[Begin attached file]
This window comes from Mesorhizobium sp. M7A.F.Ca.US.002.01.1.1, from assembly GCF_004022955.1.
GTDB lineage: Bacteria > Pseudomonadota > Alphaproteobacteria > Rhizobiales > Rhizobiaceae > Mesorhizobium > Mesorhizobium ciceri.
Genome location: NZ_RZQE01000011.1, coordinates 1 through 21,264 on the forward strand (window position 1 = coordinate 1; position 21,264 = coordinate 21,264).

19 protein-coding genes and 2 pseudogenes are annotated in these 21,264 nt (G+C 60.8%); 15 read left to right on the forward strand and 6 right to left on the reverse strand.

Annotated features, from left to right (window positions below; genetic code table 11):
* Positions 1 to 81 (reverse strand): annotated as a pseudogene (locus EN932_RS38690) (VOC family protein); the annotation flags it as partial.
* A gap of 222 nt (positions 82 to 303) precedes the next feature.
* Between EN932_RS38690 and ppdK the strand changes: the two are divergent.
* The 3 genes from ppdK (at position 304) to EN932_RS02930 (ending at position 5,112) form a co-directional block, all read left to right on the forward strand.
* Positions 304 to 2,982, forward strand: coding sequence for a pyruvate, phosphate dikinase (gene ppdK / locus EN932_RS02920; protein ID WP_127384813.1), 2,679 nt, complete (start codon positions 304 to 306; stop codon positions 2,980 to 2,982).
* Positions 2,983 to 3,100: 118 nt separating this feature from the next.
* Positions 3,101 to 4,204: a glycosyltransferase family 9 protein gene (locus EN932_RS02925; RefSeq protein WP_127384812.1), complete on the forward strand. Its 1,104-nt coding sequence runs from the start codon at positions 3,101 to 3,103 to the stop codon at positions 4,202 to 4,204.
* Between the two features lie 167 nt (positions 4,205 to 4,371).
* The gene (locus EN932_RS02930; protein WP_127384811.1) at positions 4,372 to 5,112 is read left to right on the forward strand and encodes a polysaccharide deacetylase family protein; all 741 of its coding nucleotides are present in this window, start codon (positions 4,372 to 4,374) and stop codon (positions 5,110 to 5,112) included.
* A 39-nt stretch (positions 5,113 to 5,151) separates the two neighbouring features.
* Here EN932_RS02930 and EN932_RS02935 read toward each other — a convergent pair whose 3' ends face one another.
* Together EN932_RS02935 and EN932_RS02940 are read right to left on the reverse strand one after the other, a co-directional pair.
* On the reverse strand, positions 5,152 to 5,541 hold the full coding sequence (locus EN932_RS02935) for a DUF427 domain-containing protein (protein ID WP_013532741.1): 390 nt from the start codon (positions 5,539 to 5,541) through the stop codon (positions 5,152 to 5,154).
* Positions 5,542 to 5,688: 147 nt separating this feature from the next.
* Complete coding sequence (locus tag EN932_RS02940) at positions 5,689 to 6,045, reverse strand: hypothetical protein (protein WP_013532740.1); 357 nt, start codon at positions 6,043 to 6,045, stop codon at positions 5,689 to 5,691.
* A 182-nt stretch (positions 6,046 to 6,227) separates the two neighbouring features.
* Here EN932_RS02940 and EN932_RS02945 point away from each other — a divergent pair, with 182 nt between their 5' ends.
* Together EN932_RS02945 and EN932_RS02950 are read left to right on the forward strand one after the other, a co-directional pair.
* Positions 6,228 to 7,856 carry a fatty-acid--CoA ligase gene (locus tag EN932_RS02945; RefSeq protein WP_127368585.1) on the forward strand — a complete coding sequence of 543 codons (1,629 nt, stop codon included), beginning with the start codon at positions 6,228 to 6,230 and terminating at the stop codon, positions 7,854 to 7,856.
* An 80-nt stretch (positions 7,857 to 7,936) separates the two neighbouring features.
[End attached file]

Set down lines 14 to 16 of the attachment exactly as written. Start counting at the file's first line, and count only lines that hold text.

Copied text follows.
* The gene (locus EN932_RS02930; protein WP_127384811.1) at positions 4,372 to 5,112 is read left to right on the forward strand and encodes a polysaccharide deacetylase family protein; all 741 of its coding nucleotides are present in this window, start codon (positions 4,372 to 4,374) and stop codon (positions 5,110 to 5,112) included.
* A 39-nt stretch (positions 5,113 to 5,151) separates the two neighbouring features.
* Here EN932_RS02930 and EN932_RS02935 read toward each other — a convergent pair whose 3' ends face one another.